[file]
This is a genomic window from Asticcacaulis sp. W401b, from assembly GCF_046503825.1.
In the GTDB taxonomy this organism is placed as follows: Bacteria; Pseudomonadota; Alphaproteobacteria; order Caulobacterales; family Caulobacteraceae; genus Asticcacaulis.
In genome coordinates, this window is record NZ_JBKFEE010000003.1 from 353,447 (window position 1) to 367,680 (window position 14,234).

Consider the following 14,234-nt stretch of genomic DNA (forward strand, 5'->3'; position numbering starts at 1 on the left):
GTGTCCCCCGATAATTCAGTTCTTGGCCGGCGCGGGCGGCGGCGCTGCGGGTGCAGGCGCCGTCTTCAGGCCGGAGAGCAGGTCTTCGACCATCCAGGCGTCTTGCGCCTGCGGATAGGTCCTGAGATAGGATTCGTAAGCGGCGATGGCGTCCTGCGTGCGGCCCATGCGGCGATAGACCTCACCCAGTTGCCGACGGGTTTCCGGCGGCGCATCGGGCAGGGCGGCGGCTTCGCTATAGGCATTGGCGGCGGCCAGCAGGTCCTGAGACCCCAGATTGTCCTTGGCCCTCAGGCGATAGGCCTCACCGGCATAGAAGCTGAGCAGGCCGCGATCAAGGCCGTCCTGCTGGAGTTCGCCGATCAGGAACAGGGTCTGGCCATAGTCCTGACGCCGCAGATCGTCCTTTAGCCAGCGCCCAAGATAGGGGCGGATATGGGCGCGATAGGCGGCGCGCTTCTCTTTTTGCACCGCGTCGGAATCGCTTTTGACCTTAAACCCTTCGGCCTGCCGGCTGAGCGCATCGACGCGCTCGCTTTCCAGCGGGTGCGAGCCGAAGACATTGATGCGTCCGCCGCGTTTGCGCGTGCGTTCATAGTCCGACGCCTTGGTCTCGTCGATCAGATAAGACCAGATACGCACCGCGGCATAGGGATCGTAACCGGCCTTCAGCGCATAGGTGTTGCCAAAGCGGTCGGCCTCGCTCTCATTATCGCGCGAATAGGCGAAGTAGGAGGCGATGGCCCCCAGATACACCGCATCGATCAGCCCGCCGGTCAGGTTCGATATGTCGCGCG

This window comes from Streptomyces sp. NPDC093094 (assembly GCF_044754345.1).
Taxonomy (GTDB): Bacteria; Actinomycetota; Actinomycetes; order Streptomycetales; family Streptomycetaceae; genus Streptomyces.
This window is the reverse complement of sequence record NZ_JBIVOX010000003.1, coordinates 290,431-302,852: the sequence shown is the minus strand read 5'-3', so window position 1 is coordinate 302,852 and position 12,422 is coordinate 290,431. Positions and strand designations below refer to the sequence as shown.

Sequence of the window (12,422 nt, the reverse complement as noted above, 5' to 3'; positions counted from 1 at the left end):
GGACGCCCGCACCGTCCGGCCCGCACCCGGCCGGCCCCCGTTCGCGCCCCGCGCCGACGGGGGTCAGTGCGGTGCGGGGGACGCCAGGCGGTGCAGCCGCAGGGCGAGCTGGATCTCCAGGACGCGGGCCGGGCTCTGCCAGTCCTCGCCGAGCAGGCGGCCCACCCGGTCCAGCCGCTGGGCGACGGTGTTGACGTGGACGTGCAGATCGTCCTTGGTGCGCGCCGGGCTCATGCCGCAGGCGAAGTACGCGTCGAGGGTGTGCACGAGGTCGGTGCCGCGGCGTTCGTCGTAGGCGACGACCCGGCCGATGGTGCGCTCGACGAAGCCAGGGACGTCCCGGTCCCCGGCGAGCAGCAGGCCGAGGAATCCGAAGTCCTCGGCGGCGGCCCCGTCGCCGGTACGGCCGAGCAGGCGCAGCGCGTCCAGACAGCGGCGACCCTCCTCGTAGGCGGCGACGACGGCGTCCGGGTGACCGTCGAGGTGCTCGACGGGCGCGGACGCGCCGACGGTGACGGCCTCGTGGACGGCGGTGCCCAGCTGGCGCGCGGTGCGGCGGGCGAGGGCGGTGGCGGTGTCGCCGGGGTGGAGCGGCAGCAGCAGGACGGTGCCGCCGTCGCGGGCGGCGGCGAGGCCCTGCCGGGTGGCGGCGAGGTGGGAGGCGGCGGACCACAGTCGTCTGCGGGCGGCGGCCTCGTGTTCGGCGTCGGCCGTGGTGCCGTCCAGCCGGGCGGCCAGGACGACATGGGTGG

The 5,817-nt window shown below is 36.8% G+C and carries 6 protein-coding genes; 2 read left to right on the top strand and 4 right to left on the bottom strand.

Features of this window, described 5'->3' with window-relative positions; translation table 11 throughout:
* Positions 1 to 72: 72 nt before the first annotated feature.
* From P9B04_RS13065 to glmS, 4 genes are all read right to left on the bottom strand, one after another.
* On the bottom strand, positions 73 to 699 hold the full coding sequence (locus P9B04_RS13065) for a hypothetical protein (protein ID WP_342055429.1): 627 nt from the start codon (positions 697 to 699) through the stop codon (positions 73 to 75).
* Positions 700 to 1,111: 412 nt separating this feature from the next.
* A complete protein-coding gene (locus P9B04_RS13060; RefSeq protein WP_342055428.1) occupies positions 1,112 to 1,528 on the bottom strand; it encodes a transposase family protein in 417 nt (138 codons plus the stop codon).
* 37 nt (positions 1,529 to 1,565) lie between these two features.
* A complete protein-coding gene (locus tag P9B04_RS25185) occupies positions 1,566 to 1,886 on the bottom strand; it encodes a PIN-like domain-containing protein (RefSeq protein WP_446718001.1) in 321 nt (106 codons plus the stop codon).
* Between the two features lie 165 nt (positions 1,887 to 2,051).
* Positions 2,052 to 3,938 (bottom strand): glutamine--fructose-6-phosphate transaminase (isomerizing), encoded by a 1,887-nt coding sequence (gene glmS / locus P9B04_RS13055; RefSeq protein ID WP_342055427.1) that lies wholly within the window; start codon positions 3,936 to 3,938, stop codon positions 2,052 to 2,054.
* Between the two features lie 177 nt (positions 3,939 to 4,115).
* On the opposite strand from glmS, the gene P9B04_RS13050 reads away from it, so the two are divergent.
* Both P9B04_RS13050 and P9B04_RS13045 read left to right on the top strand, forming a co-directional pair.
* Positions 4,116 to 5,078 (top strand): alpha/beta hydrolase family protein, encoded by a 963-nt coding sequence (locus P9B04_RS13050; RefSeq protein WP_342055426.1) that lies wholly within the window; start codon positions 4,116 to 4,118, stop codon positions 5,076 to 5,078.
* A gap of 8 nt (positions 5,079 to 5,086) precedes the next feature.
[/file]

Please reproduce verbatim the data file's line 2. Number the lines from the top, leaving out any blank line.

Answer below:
In the GTDB taxonomy this organism is placed as follows: Bacteria; Pseudomonadota; Alphaproteobacteria; order Caulobacterales; family Caulobacteraceae; genus Asticcacaulis.